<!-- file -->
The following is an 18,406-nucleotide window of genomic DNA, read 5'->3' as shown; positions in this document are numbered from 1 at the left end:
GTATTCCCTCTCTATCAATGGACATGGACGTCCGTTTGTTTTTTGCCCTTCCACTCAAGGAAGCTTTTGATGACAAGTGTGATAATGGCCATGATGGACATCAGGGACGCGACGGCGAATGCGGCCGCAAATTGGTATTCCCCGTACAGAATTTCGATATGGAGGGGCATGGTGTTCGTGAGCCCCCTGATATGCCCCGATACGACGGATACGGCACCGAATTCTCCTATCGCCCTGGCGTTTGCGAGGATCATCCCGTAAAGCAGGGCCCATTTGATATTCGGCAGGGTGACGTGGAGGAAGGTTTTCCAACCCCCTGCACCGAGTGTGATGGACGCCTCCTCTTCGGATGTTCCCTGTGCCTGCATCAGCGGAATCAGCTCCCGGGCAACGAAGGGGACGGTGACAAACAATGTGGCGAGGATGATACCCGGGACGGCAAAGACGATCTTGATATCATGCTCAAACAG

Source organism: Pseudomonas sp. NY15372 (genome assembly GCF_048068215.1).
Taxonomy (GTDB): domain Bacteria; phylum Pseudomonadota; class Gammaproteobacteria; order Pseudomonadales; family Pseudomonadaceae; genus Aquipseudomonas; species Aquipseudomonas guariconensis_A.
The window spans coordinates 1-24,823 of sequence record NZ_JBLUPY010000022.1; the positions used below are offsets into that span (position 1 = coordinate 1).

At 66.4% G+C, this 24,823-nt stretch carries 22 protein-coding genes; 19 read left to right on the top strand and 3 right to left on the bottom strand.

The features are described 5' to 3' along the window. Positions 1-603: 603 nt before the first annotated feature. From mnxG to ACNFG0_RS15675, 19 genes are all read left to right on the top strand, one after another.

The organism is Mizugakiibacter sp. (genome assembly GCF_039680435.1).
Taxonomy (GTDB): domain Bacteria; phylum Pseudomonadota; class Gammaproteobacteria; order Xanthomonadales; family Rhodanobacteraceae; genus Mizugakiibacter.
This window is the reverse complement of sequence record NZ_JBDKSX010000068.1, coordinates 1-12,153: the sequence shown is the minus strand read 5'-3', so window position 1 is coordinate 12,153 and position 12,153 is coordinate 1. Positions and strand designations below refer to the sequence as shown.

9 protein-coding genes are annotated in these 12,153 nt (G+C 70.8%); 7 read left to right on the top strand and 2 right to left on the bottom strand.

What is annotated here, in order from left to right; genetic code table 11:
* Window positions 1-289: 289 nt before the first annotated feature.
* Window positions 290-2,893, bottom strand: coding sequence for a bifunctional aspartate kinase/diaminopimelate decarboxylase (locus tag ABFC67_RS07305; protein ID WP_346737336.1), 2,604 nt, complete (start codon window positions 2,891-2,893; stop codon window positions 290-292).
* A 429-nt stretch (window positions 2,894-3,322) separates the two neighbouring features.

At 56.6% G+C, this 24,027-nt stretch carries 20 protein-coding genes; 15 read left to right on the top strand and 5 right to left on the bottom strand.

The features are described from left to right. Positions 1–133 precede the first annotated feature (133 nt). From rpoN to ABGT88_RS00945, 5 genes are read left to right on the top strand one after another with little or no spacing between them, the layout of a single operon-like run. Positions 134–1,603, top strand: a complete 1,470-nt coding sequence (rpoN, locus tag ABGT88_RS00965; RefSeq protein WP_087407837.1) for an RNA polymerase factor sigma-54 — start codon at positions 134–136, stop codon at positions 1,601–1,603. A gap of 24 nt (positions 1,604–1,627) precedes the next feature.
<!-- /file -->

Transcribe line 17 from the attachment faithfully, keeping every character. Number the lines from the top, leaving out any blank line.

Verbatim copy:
The features are described from left to right. Positions 1–133 precede the first annotated feature (133 nt). From rpoN to ABGT88_RS00945, 5 genes are read left to right on the top strand one after another with little or no spacing between them, the layout of a single operon-like run. Positions 134–1,603, top strand: a complete 1,470-nt coding sequence (rpoN, locus tag ABGT88_RS00965; RefSeq protein WP_087407837.1) for an RNA polymerase factor sigma-54 — start codon at positions 134–136, stop codon at positions 1,601–1,603. A gap of 24 nt (positions 1,604–1,627) precedes the next feature.